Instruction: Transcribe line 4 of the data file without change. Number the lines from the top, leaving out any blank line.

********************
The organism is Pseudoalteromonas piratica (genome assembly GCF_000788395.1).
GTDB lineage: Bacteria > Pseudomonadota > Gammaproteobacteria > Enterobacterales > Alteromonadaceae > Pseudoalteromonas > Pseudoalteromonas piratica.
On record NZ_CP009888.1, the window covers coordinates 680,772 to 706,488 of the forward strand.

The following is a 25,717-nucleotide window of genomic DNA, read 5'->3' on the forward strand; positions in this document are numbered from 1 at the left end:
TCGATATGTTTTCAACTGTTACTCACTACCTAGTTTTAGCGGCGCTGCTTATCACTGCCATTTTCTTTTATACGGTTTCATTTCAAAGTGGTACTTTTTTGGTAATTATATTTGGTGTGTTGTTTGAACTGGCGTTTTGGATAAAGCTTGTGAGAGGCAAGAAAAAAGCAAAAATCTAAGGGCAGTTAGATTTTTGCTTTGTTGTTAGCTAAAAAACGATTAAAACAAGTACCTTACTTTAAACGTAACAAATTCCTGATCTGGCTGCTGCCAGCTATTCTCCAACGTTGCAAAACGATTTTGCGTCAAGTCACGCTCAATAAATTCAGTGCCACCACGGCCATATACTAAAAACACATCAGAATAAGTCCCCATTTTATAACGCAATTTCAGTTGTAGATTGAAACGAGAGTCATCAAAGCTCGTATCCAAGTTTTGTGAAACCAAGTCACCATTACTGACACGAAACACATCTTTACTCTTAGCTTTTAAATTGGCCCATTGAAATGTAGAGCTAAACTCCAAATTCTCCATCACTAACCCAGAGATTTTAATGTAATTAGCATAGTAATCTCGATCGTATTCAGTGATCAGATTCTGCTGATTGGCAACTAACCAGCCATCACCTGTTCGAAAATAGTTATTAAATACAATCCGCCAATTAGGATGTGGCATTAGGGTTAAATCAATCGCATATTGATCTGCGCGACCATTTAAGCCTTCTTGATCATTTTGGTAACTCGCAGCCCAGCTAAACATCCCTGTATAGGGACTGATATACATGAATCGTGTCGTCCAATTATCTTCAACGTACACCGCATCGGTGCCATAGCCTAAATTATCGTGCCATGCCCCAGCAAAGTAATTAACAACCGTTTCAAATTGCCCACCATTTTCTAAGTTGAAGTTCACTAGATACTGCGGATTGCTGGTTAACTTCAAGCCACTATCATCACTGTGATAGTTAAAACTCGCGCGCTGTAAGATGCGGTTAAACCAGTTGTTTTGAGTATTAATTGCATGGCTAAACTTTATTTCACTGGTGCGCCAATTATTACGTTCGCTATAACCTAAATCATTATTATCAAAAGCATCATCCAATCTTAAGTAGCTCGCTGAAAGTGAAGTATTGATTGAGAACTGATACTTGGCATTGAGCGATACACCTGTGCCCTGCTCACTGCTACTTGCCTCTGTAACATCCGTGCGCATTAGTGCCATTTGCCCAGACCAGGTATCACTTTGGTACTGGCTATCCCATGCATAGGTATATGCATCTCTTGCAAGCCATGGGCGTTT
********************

The following is a 25,717-nucleotide window of genomic DNA, read 5'->3' on the forward strand; positions in this document are numbered from 1 at the left end: